Our collaborative and inclusive behaviour is fundamental to our business. We work closely with our customers and share knowledge with our colleagues, suppliers and partners across the globe - to the benefit of our customers and our own competitiveness. Our people are our most valued asset and we pride ourselves to attract and develop world class employees. We are ONE KONGSBERG - making the impossible possible by performing together.

An-Magritt Tinlund Ryste believes the company’s most important value is its people.

What does this value mean to you?

It means working together with other people to build good teams based on different personalities and expertise. It also means valuing people's differences, recognising the strengths and weaknesses of each other and having the ability to take advantage of this. It’s about building trust. Once you have put together a team and have the confidence to venture outside your comfort zone and use people who are different from yourself, then you can really achieve some of the very best solutions.

– It’s important to prioritise making time for people around you. This helps develop a sense of identity and clarity in terms of what you are working towards. And it’s particularly important to give feedback and demonstrate that you value the efforts that are being made. It’s OK not to know everything, and it’s OK to show humility in relation to the skills of colleagues. When you have the confidence to believe in your strengths and ask for help in areas where you are less competent, then I believe it’s possible to achieve much more than you can when acting alone and not wishing to share knowledge with others. It is of course in people where much of the value in KONGSBERG lies.

– The autonomy initiative is of course a major joint project based on efforts across the entire KONGSBERG organisation, and we would not be able to achieve our goal of having the world’s first unmanned and zero-emissions container vessel without the expertise contributed by the various units.

– This applies outside the organisation too. You have to show a little humility in relation to areas of expertise where you are weaker, and contribute more in the areas where your strengths lie. No single individual has the answer when it comes to innovation, so I don’t believe we should be afraid of putting forward proposals where we believe we have expertise and to seek cooperation with others if we feel we need to. If we can approach things with an open mind and listen and ask for advice, then I believe that together we can go further faster than if we had to work towards necessary changes alone.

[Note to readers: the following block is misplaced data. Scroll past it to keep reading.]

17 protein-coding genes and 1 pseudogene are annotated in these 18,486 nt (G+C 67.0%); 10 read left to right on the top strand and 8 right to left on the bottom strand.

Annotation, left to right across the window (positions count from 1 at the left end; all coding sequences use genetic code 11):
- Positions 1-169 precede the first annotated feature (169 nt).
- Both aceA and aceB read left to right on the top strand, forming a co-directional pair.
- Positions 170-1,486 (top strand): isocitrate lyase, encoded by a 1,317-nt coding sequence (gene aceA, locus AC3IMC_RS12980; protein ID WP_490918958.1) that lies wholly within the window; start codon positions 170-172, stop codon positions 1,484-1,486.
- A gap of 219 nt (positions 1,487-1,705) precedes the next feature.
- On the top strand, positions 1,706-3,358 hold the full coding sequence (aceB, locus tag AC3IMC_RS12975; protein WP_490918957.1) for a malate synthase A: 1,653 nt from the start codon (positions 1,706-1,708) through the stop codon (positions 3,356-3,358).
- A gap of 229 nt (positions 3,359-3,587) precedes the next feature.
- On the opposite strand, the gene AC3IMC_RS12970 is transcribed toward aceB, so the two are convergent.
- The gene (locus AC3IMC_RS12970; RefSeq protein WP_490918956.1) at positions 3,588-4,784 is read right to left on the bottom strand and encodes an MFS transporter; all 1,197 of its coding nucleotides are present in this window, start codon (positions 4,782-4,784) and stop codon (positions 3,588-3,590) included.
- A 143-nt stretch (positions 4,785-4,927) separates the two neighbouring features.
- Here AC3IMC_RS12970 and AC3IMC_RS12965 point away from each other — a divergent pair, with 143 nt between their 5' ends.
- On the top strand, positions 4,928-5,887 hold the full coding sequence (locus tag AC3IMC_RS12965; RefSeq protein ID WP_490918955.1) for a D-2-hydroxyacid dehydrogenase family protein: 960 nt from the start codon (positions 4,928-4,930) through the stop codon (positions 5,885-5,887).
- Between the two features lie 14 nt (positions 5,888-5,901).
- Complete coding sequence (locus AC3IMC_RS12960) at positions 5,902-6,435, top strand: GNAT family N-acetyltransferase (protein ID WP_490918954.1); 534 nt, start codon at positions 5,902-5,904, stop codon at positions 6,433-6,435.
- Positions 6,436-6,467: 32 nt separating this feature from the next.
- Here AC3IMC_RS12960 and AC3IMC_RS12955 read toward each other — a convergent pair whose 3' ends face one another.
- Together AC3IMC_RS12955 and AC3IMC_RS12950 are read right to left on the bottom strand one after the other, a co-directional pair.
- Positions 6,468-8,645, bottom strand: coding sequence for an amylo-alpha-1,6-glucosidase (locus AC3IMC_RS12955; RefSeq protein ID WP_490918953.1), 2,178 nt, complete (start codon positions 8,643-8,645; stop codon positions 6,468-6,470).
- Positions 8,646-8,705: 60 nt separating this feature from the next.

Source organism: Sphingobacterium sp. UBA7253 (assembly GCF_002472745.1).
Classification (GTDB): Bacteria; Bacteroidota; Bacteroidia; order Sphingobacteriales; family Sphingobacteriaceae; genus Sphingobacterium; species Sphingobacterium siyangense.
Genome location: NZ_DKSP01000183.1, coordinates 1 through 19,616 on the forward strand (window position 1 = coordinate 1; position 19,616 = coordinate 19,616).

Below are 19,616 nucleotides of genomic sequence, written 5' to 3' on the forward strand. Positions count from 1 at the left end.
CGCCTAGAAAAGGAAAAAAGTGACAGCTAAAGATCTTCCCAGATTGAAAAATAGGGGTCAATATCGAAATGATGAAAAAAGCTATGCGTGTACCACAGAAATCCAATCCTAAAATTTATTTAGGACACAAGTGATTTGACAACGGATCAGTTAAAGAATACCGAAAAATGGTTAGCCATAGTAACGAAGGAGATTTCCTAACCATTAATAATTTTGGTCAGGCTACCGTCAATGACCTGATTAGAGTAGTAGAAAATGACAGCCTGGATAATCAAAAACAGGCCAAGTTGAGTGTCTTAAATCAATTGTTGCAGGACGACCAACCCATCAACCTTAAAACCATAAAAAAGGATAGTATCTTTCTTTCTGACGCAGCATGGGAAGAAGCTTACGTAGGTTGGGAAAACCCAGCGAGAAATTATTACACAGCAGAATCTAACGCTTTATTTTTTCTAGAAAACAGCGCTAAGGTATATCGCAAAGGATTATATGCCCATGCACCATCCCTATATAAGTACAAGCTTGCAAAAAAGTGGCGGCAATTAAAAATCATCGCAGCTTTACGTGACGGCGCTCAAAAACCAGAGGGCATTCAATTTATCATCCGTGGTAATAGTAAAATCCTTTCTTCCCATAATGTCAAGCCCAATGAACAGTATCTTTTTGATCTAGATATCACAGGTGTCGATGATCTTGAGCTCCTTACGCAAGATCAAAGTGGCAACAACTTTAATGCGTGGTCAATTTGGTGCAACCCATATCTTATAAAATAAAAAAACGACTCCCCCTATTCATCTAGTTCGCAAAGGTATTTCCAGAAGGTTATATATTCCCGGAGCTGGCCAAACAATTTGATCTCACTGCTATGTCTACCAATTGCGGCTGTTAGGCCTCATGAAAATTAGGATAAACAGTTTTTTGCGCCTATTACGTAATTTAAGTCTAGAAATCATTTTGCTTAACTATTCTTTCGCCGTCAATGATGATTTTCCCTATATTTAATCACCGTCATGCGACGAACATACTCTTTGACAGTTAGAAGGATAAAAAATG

A story relating to this value

– I was relatively young when I took up my first management position. It wasn’t entirely well received by everyone, but it turned out that the most critical person in the group, who happened to be a few years older than me, became my closest advisor over time. This became the person I trusted the most and went to for helpful discussions.

– Having the confidence to admit that I didn’t have all the answers and trusting that those around me were doing their job became an important part of building trust and mutual respect. I also learnt an incredible amount.

– I’ve found that just because someone doesn’t reach their full potential in one setting, assignment or team, it doesn’t mean that they can’t be incredibly valuable in another. You have to make up your own mind about people, regardless of what they have done, contributed or been responsible for before. The best feeling in the world is when you see different personalities start working together as a team and when that team achieves more than it believed was possible.